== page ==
Traffic on Highway 401 in Toronto passes under a COVID-19 sign on Monday April 6, 2020. Pandemic related lockdowns in March and April of 2020 had a significant impact on the quality of air in major Canadian cities, according to a new study by Concordia researchers. (Frank Gunn/THE CANADIAN PRESS)

COVID-19 lockdowns lead to cleaner air in cities across Canada, says study

Nationwide COVID-19 lockdowns at the outset of the pandemic had a silver lining effect across Canada by improving air quality in major urban areas and gave policy-makers an insight into what switching to electric cars would mean for air quality in cities, according to a new Canadian research.

The findings by scientists at Concordia University in Montreal were published in the journal Science of the Total Environment.

Researchers analysed data from downtown air quality monitoring stations in Vancouver, Edmonton, Saskatoon, Winnipeg, Toronto, Montreal, Halifax and St. John’s for presence of key air pollutants – nitrogen dioxide, carbon monoxide and sulfur dioxide – between February and August 2020 and compared them to the figures recorded over the same period in 2018 and 2019.

They also used satellite imagery and urban transportation fuel consumption numbers to analyse emissions traffic congestion data provided by tracking technology embedded in phones and cars worldwide.

They found that fuel consumption and associated emission of air pollutants dropped dramatically in mid-March, when national lockdown measures were first implemented.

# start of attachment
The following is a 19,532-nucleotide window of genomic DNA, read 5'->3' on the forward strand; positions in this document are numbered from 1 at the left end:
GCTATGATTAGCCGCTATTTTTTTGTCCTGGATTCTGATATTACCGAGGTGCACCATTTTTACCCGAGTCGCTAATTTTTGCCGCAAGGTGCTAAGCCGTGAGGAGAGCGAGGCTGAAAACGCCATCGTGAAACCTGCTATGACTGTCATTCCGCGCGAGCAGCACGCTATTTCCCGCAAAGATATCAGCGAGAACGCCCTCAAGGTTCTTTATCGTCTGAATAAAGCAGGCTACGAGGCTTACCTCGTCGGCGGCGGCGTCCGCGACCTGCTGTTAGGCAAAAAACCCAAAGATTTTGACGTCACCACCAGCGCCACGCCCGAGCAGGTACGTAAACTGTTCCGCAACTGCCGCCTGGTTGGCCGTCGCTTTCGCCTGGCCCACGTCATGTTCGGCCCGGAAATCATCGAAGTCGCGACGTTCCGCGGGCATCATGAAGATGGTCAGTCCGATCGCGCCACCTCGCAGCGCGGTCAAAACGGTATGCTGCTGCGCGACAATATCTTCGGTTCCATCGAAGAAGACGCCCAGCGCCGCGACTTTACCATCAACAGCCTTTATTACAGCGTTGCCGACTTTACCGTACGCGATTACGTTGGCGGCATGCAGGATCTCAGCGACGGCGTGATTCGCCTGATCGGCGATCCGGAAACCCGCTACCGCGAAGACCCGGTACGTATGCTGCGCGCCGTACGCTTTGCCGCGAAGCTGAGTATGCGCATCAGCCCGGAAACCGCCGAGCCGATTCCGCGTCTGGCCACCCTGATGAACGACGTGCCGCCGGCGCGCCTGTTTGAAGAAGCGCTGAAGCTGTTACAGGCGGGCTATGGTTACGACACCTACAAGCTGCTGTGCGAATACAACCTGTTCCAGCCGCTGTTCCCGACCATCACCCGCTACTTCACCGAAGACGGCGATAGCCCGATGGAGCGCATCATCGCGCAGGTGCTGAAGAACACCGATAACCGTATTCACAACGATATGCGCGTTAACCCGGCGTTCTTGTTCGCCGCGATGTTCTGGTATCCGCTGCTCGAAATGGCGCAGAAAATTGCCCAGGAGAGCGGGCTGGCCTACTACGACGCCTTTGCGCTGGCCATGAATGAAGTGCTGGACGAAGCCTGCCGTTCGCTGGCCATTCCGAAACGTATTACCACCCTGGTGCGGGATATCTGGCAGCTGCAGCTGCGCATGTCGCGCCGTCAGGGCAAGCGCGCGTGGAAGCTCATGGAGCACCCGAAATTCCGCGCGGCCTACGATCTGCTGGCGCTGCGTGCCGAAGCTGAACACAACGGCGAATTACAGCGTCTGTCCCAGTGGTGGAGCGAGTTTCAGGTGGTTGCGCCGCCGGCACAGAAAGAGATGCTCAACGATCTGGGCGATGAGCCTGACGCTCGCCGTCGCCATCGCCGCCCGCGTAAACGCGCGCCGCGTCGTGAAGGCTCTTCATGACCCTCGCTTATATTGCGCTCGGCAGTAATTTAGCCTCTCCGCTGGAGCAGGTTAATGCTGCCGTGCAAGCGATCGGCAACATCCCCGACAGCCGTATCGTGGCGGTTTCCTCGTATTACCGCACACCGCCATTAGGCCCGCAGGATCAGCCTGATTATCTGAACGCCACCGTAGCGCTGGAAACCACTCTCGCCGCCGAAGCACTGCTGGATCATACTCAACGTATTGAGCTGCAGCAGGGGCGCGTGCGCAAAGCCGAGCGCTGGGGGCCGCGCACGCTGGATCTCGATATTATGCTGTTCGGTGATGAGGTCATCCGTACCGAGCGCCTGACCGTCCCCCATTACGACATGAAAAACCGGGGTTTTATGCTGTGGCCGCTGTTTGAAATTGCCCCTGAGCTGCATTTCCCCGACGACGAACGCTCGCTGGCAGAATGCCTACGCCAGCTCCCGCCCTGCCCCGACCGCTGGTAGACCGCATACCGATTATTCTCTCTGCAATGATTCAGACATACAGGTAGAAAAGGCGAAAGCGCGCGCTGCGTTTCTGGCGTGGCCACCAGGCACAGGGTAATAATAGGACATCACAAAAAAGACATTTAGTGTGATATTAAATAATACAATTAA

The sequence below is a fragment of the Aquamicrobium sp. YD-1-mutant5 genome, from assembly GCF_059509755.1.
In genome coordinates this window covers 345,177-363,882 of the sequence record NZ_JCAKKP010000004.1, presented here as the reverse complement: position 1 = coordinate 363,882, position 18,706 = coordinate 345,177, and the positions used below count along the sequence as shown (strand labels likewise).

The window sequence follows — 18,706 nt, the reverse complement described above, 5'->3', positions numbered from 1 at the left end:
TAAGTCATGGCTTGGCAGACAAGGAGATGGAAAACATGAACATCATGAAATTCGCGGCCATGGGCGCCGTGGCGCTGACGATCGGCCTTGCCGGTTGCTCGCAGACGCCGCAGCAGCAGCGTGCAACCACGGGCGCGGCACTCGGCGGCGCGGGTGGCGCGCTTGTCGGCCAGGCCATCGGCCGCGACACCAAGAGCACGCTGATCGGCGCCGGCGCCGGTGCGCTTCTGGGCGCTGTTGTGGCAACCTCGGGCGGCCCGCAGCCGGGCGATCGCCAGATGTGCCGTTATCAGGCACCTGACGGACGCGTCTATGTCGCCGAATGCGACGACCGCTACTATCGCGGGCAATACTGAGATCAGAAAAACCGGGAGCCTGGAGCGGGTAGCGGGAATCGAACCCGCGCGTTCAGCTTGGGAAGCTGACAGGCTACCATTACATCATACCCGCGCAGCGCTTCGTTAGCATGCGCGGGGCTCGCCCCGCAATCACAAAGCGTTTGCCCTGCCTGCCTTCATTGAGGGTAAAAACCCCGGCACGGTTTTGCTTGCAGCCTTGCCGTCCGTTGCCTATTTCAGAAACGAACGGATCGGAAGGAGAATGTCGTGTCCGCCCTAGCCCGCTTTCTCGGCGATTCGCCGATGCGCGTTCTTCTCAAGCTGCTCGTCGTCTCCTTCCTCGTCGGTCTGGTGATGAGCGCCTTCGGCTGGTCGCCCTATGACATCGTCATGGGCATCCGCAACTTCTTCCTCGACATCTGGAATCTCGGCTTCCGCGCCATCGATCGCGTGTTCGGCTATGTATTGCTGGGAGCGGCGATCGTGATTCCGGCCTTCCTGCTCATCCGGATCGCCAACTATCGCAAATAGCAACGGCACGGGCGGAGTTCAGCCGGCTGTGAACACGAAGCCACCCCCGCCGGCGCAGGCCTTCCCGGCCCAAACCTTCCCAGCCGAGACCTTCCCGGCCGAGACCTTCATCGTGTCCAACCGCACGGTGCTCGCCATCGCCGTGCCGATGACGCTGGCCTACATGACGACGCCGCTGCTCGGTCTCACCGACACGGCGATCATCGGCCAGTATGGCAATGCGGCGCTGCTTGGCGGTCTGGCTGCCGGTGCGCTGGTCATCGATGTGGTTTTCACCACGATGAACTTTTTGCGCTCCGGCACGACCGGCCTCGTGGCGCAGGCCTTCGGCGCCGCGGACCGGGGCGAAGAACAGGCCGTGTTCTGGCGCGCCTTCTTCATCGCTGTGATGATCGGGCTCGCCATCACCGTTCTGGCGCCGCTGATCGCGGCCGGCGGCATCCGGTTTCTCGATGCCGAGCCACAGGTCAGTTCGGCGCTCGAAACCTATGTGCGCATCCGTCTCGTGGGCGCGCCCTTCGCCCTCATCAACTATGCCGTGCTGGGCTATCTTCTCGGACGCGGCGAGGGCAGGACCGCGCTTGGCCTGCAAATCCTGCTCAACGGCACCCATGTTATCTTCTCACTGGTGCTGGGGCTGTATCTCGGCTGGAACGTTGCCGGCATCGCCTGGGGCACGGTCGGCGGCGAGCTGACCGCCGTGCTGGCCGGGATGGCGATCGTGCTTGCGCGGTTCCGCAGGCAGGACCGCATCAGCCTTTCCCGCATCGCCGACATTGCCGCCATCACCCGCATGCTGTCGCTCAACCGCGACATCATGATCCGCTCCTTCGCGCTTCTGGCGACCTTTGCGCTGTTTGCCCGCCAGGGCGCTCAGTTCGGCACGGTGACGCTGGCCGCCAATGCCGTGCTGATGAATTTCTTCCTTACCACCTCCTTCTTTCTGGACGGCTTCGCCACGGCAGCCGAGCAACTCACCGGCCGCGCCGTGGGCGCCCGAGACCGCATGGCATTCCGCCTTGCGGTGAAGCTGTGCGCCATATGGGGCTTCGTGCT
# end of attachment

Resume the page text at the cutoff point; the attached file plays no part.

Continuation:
“We saw traffic congestion levels decrease by 69 per cent in Toronto and by 75 per cent in Montreal, compared to the same week in 2019,” said in a statement Xuelin Tian, the paper’s lead author and a second-year MSc student at the Gina Cody School of Engineering and Computer Science.

Xuelin Tian: “Traffic congestion levels decreased by 69 per cent in Toronto and by 75 per cent in Montreal, compared to the same week of March in 2019.” (Photo submitted by Concordia University)

Xuelin and her co-authors, fellow student Zhikun Chen, her supervisor Chunjiang An, assistant professor in the Department of Building, Civil and Environmental Engineering, and Zhiqiang Tian of Xi’an Jiaotong University in China, found that gasoline consumption decreased by almost half during the first weeks of the lockdown and reached its lowest level in April 2020.

There have also been significant drops in the concentration levels of nitrogen dioxide in Vancouver, Edmonton, Toronto and Montreal since the beginning of the pandemic. Similarly, concentration levels of carbon monoxide, closely linked to the transportation and mobile equipment sectors, dropped. In Edmonton, carbon monoxide concentration levels fell by as much as 50 per cent, from 0.14 parts per million in March 2018 to 0.07 in March 2020, the study found.

Consumption of motor gasoline and estimated CO2 emissions from urban vehicles in Canada rebounded in May 2020 after lockdown restrictions were lifted following the first wave of the pandemic.

However, the researchers have not yet had a chance to examine data from the second lockdown that began in late fall of 2020 and the early winter of 2021.

Nevertheless, the data can give policy-makers a glimpse into the future when gas-burning vehicles are replaced with electric ones on Canadian city streets, researchers said.

“This pandemic provided an opportunity for scenario analysis, although it wasn’t done on purpose,” said in a statement An, Concordia University Research Chair in Spill Response and Remediation.

“Governments everywhere are trying to reduce their use of carbon-based fuels. Now we have some data that shows what happens when we reduce the number of gasoline-powered vehicles and the effect that has on emissions.”

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